Recently, there have been calls among decision makers, interest groups, citizens, and scientists alike for more science-based environmental policy. The assumption is that including scientists and scientific information will improve the quality of complex policy decisions. Others have argued, however, that science and scientists are just one source of expertise concerning natural resource management and increasing involvement will not necessarily lead to better policy. We report on a study examining attitudes of scientists, natural resource managers, interest groups, and the public concerning the role of science and scientists in environmental and natural resource policy. In interviews and surveys with members of the four groups from the Pacific Northwest, we found that there are significant differences among groups about what constitutes science, including the acceptability of positivism; a preference among many respondents for research scientists to work closely with managers to interpret and integrate scientific findings into management decisions; and, for those respondents with positivist orientations, some interest in scientific advocacy and decision-making by ecological scientists. Ecological scientists, on the other hand, are more doubtful of their ability to provide scientific answers and also more reluctant to engage directly in policy processes than others would prefer them to be.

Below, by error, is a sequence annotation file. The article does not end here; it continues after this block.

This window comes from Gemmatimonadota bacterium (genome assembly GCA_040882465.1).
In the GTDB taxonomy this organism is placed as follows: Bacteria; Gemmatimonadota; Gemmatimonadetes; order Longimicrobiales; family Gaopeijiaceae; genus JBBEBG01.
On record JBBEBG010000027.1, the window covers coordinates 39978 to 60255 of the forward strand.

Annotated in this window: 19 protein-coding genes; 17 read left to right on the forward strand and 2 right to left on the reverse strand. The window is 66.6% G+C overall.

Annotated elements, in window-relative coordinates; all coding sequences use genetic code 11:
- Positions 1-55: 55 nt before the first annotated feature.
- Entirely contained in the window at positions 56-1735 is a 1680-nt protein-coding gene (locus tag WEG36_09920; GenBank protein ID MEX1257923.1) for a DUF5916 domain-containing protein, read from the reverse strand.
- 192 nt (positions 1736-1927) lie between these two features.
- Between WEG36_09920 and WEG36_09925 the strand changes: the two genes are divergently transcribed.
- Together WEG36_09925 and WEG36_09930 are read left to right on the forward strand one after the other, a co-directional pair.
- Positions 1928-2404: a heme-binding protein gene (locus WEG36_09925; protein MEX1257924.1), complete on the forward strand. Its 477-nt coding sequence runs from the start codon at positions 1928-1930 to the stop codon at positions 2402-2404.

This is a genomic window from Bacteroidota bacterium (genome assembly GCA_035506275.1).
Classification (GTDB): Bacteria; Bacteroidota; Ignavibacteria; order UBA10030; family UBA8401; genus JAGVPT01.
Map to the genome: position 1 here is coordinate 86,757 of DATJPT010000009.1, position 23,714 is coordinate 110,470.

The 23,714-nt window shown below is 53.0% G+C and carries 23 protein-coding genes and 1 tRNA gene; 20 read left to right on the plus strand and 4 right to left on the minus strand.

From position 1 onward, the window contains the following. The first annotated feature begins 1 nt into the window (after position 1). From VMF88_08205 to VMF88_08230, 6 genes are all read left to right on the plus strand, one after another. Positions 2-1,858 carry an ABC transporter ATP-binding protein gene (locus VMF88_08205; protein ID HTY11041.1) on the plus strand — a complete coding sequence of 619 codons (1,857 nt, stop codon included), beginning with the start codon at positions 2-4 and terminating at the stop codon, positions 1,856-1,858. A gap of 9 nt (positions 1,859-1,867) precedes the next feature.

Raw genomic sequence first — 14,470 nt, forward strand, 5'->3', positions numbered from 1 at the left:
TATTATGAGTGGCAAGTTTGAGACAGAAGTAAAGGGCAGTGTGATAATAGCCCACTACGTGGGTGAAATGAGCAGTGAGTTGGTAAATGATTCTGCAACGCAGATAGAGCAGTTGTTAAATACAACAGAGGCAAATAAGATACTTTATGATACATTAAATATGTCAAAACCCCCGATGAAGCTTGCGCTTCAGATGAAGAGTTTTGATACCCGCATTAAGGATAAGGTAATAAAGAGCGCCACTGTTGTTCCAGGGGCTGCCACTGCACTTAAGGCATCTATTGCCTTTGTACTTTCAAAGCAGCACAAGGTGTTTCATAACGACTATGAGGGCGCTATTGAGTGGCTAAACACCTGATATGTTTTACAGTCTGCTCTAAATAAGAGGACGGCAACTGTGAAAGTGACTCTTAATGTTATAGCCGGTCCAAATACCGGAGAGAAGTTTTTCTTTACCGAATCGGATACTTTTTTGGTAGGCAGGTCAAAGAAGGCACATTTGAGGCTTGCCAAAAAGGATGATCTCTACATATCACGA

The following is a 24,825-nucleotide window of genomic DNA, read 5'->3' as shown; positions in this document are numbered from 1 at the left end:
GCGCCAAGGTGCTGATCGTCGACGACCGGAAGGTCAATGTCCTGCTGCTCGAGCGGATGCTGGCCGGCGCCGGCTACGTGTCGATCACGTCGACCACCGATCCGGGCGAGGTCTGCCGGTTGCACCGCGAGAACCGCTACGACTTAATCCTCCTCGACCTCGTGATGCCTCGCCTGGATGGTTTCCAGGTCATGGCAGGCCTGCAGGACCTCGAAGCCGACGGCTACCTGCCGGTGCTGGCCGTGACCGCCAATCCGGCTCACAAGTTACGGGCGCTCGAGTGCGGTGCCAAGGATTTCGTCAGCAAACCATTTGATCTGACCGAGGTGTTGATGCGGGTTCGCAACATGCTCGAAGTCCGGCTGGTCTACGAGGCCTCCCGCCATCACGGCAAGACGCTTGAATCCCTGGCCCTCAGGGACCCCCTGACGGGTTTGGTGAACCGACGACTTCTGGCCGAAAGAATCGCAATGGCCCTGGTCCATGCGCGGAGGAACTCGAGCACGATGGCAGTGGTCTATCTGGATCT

Environmental Science & Policy – Elsevier
Published: Feb 1, 2004
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